Initial findings from a study carried out by Leeds Trinity University suggest that the lockdown can have positive impacts on family dynamics and wellbeing.
Leeds Trinity academics Dr Carmen Clayton and Marie Potter have conducted British Families in Lockdown to investigate the day-to-day experiences of families managing work, home life and home-schooling. The study has been published by two UK Parliament Committees.
60 parents from a diverse set of socio-economic backgrounds, geographies, religions and cultures participated in qualitative interviews. Parents were asked about employment, home-schooling, family relationships, technology use, health, and wellbeing. The researchers found encouraging findings which suggest that lockdown has been beneficial for some families with positive changes reported.
Dr Carmen Clayton, Principal Investigator and Reader in Family and Cultural Dynamics at Leeds Trinity University, said: "We have found that some families are doing well and many are having positive experiences, particularly in terms of strengthening family bonds. Whilst others are facing difficulties and lockdown has had negative impacts for them; particularly when additional pressures have occurred. These dichotomic experiences for UK families are providing questions about modern families and new lines of inquiry into British family lives are emerging."
Findings have revealed that for many parents, the chance to spend more time at home with their children, the ability to work from home, less commuting and a sense of a slower pace of life in general, has led to a reassessment of work and career priorities. Parents have a renewed shift of focus towards the family and personal relationships, with many reporting the desire to reach a better balance between work and family life post lockdown, with some parents actively looking for new employment or more flexible working patterns.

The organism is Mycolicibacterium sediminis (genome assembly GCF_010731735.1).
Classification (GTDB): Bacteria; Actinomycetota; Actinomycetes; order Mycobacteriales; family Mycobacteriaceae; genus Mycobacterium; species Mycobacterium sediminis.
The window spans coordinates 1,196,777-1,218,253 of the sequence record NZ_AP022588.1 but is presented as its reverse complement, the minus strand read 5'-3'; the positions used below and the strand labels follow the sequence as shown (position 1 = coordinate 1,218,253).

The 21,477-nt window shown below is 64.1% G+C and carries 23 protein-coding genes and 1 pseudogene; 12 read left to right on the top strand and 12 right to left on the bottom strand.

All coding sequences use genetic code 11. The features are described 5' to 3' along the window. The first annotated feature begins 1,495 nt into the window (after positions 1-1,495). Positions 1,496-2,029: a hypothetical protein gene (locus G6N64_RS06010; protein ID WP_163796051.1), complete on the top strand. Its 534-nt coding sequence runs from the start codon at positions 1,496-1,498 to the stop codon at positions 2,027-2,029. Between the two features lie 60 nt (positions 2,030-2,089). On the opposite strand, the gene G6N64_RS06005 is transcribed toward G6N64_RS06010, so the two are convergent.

The study has also highlighted that spending more time together as a family is beneficial for many children. Contrary to some of the negative reports of home-schooling, a significant number of parents felt that their children benefited from one-on-one learning at home, leading to progression in reading, writing and language skills. At the same time, many parents prioritised their child’s wellbeing above educational attainment during this time, leading to reports of positive child wellbeing and outcomes.
Marie Potter, Senior Lecturer in Childhood, Early Learning and Development Studies at Leeds Trinity University, said: "During this unprecedented lockdown experience, it is important that we undertake qualitative research in order to learn as much as we can about how British family dynamics are impacted by global challenges including pandemics."
The study’s initial findings have been accepted and published on the UK Parliament’s Business, Energy and Strategy Committee website and the Education Committee website. The latest reports from the study investigating the impact on disability, gender and race have also been published by the Women and Equalities Committee.
For more information visit the research page.
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